Good take on The Fountainhead Mr.Parikh.
    The least I can say is, that it’s interesting.

    I like the way this book challenges the normal ideals of the society by putting forward the concept of thinking for oneself being the ultimate ideal.

    Keep writing.
    🙂

    Like

  2. September 18, 2009 at 12:10

    Excellent book by Ayn Rand 🙂
    and a good review

    Like

  3. November 9, 2009 at 12:11

    I forgot to mention earlier. Do read ‘Atlas Shrugged’ by the same author. Fab job!

    Like

  4. 5 Shraddha
    November 14, 2009 at 13:18

    My bible as well! This world needs more unrelenting individualists.
    What I love about this review: “being completely like Roark might not be possible, but every day, I try to be a little less like Keating and a little more like Roark.”
    No one ever admits that! 😀 Ayn Rand was an extremist but that, I think, captures the best lesson we can take from the book.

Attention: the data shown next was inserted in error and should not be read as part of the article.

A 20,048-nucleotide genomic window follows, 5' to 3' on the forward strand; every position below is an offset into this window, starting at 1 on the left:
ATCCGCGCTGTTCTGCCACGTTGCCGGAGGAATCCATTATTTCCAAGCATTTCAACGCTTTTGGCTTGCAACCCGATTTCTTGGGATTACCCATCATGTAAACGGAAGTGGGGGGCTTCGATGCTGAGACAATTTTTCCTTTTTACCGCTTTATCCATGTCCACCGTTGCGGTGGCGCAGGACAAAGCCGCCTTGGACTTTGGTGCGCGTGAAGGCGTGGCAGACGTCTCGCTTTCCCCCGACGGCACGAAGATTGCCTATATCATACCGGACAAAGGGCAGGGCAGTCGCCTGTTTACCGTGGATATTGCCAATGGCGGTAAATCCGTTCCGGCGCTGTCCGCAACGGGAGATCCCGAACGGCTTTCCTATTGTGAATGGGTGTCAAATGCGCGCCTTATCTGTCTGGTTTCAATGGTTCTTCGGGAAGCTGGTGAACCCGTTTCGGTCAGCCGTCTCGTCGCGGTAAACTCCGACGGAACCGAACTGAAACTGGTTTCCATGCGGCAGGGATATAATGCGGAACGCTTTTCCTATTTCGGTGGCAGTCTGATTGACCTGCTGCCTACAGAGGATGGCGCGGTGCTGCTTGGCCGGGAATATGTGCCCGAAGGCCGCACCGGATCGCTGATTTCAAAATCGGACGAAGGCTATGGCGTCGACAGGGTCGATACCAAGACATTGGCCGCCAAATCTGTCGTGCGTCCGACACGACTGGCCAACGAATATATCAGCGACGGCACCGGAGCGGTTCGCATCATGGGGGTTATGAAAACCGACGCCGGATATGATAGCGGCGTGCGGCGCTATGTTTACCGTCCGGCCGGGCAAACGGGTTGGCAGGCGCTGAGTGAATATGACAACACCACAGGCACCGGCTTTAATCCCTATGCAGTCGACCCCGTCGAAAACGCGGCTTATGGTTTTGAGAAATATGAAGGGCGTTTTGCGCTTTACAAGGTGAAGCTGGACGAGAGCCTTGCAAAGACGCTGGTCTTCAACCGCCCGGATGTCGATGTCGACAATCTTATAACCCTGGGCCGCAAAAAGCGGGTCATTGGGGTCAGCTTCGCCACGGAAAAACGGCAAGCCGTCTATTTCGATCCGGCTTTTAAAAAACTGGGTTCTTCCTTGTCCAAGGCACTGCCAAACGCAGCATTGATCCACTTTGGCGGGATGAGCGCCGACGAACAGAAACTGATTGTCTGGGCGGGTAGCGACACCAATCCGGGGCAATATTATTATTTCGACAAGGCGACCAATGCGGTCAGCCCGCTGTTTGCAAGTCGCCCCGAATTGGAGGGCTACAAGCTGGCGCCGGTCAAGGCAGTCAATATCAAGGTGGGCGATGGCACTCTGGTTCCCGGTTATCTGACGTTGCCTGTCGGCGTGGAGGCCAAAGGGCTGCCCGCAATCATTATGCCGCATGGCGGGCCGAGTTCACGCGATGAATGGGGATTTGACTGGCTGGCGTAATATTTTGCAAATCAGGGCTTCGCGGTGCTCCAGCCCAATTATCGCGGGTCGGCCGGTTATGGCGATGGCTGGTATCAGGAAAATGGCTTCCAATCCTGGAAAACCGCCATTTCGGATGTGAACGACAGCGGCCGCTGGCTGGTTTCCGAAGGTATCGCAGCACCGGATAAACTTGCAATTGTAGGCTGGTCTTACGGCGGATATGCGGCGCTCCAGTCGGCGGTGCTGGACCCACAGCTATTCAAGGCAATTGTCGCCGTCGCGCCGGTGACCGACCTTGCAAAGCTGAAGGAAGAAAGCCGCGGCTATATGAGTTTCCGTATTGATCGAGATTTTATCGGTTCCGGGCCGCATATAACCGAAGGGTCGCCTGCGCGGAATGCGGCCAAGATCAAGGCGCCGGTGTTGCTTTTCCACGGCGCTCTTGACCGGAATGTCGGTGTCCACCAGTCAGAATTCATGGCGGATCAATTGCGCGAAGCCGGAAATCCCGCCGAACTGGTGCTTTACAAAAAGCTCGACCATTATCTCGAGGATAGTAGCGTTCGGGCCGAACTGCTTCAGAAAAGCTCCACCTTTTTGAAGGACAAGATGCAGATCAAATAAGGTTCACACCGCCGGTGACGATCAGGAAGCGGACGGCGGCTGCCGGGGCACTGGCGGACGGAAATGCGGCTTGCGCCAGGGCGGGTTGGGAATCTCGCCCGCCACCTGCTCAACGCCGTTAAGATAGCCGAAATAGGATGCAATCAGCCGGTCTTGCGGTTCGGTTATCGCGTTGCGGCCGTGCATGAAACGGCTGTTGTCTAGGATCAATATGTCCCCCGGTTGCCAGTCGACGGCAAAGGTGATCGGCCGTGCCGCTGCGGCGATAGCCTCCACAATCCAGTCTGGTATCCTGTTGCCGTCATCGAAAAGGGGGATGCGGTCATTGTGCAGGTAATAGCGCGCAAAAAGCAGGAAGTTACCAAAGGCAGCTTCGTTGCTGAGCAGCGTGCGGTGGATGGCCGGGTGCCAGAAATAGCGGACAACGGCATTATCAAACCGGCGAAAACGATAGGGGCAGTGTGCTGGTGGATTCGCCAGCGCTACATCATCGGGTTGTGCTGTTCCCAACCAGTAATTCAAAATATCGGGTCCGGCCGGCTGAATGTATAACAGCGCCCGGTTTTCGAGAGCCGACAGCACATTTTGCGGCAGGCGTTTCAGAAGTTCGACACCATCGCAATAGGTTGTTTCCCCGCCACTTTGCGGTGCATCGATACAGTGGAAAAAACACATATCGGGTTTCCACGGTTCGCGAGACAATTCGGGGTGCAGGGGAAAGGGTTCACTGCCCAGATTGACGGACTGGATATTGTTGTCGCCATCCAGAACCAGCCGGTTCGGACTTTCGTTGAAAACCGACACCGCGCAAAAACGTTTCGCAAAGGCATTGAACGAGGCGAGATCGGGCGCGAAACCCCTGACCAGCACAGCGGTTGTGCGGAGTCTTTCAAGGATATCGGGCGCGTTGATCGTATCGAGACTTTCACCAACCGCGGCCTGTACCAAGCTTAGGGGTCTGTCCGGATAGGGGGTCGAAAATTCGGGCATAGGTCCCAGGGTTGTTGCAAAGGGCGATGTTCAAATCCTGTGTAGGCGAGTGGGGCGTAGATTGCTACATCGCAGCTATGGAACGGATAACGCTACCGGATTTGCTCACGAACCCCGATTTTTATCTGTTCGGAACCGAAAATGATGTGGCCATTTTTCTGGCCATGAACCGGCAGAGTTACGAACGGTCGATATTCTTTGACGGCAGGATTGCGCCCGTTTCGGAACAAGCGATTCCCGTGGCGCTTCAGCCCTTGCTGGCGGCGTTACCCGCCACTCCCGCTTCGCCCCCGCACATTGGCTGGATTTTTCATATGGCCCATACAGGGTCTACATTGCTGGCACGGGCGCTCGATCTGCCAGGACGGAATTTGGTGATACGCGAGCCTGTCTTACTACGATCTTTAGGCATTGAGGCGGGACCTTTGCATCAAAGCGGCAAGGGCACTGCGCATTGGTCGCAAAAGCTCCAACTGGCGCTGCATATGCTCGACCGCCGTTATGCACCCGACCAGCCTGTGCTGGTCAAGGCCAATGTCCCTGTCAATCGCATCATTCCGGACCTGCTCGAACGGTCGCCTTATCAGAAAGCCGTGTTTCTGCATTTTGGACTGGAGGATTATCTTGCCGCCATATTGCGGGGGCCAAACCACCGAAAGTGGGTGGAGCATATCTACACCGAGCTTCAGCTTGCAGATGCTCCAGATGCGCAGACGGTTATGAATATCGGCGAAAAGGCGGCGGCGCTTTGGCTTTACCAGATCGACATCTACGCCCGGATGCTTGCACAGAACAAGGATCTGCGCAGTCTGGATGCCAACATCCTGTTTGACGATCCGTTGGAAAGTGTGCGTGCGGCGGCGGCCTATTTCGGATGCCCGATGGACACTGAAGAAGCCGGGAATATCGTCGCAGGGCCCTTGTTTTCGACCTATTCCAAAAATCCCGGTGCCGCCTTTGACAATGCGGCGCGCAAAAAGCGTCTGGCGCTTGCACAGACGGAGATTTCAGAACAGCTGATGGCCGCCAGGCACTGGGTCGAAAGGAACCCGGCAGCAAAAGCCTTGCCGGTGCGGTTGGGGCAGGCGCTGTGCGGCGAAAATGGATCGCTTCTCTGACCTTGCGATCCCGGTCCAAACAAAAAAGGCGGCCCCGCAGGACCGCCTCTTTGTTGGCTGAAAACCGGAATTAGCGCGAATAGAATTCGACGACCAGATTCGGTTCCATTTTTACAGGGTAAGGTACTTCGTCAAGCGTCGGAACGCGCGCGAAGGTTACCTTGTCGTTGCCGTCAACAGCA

Also, The Fountainhead >> Atlas Shrugged.

    Like

  5. 6 sanket
    March 19, 2010 at 10:16

    This book is my all time favourite. Yes it is my bible/ Gita or Quran too. I see this not as an attempt by Ayn to create a man who has no fear of conventions or is completely unconditioned to what we see as an obvious reality, but a man who is *completely objective*. Objectivity, its virtues…and its bane.
    My landmark moment of the book is the “face off at the old train station” between the unscrupulous writer/ critic Toohey and Roark.

    Toohey – “So…what do you think of me, Mr. Roark?”
    Roark – “I don’t think of you…”

    this book will never mean anything else to me, than the greatest, epical account of a man, his objectivity and clarity around who he is and what he wants…and his being evolved enough to walk on a path he believes is not correct or righteous or any crap like that…but the one he must walk on…plain and simple…